Researchers have discovered seven genetic variants associated with Type 2 diabetes in youth in the First Genome-Wide Association Study for Type 2 diabetes in young people.
Six of the genetic variants have been associated with Type 2 diabetes in adults, and one of them seems to be novel to youth.
Some of the variants were related to obesity, contributing to the risk of developing Type 2 diabetes in younger people, with the effect sizes likely larger than what is observed in adults.
The genome-wide association study used data from the Progress in Diabetes Genetics in Youth (ProDiGY) Consortium, a collaboration of TODAY, SEARCH for Diabetes in Youth and T2D-GENES study groups.
“This study implies that the genetic basis for youth-onset Type 2 diabetes is polygenic as in adults, but there may be unique genes involved in youth-onset Type 2 diabetes,” Dr. Rose Gubitosi-Klug, chief, pediatric endocrinology at University Hospitals Rainbow Babies and Children’s Hospital tells dLife.
“Thus, youth-onset Type 2 diabetes may be different in the underlying factors leading to disease and, perhaps, the overall course and treatment of this disease compared to adult-onset Type 2 diabetes,” she says.
Klug explains that youth-onset Type 2 diabetes tends to be more aggressive than adult Type 2 diabetes, and learning more about which gene variants are involved will help researchers find targets for potential treatments.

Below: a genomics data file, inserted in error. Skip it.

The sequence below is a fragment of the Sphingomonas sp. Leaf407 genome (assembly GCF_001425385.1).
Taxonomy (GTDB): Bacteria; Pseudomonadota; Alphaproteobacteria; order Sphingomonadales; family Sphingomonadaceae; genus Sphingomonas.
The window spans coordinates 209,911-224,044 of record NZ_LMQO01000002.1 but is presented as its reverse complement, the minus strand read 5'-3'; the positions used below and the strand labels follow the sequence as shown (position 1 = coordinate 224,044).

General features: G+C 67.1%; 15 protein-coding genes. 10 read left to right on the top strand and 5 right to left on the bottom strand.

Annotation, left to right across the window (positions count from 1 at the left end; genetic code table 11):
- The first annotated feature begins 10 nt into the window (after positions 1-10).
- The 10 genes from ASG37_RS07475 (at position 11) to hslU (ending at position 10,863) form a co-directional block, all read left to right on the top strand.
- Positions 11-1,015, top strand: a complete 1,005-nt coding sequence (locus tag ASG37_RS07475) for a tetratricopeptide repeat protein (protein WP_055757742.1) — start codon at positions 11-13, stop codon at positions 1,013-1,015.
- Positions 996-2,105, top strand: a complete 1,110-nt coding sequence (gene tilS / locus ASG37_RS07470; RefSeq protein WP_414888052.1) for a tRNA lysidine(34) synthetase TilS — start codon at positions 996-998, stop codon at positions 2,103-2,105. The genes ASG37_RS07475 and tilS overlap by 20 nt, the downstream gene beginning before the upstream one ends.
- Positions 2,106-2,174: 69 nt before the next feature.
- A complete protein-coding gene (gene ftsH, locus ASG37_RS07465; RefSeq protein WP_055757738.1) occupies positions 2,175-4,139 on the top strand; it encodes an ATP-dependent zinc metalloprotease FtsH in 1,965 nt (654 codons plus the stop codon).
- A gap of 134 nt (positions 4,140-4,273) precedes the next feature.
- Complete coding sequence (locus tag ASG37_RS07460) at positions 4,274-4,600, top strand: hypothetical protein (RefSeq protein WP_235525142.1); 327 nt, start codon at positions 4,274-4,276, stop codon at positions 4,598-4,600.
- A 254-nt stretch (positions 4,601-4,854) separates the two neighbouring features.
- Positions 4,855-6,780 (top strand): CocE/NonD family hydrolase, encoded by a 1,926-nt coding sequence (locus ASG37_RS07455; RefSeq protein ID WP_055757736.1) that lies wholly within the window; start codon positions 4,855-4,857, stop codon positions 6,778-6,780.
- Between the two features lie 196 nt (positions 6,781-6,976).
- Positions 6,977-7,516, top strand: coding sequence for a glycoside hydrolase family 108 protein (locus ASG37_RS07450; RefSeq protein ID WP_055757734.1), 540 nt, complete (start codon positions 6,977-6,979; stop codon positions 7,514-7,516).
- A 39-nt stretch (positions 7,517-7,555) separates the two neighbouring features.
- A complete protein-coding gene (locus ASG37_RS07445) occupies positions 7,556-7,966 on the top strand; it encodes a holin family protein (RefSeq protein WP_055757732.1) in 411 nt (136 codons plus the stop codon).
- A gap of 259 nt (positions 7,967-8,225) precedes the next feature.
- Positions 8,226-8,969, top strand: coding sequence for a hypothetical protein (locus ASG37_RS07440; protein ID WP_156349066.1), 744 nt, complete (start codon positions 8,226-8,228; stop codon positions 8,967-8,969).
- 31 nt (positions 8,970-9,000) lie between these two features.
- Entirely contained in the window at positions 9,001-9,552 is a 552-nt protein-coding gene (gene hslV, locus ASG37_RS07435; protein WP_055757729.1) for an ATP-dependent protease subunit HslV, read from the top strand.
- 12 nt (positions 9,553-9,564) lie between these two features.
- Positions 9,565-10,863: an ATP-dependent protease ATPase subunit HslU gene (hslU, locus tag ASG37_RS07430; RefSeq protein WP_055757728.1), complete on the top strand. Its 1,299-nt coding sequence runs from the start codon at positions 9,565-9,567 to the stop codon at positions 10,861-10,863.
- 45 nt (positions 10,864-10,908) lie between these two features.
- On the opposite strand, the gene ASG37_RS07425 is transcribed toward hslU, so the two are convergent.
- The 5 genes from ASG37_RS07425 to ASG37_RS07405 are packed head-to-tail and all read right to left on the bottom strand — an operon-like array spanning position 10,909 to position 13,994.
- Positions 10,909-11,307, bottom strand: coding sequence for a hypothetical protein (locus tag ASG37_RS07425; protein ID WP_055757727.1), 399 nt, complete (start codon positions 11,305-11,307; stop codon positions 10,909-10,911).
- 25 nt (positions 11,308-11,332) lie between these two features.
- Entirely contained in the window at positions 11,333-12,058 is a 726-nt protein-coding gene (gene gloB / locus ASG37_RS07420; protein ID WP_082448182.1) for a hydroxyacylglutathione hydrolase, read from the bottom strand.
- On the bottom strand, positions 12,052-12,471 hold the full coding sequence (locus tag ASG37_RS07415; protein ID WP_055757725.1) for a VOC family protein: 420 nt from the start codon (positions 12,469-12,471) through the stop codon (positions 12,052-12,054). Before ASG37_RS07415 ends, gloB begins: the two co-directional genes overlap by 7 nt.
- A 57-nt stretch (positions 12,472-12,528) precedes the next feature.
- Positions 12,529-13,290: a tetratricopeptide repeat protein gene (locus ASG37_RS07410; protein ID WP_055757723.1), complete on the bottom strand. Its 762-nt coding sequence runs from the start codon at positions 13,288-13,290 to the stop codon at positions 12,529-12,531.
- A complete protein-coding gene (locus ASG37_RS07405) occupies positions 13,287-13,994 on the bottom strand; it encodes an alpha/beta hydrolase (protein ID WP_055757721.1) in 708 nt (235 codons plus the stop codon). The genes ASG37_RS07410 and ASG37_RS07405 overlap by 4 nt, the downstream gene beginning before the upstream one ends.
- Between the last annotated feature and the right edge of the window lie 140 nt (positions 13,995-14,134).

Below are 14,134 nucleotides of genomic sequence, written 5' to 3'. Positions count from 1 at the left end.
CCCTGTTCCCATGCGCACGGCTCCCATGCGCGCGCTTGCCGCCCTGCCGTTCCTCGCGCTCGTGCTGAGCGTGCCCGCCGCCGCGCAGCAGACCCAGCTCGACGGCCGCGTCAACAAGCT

While Klug says additional studies are warranted, she says a long-term goal is 1) to determine a high-risk genetic profile to allow earlier identification of individuals and 2) to identify potential new targets for treatment.
She adds while the participating studies included individuals of diverse ethnicities, further studies to confirm and verify this finding are also needed.
The study involved an analysis of 3006 cases of youth at a median age of 15.1 (+/-2.9) years of age, 62 percent female, 22 percent white, 36 percent African American, 42 percent Hispanic.
ProDiGY has established a cohort of pediatric Type 2 diabetes cases that serves as a valuable resource for future genetic investigations.
The findings were presented and discussed in an endocrinology session for basic and translational research at the Pediatric Academic Society Conference (April 24 – May 1 in Baltimore, M.D.).
Study author affiliations can be viewed in the study abstract.
The TODAY study was funded by the National Institute of Diabetes and Digestive and Kidney Diseases of the National Institutes of Health.
University Hospitals Cleveland Medical Center.
Feature Image Courtesy: University Hospitals Cleveland Medical Center. Copyright Keith Berr Productions, Inc.
- University Hospitals Cleveland Medical Center. First genome-wide association study (GWAS) for Type 2 diabetes in youth findings. (2019, April 29) EurekAlert! Retrieved: ww.eurekalert.org/pub_releases/2019-04/uhcm-fga042919.php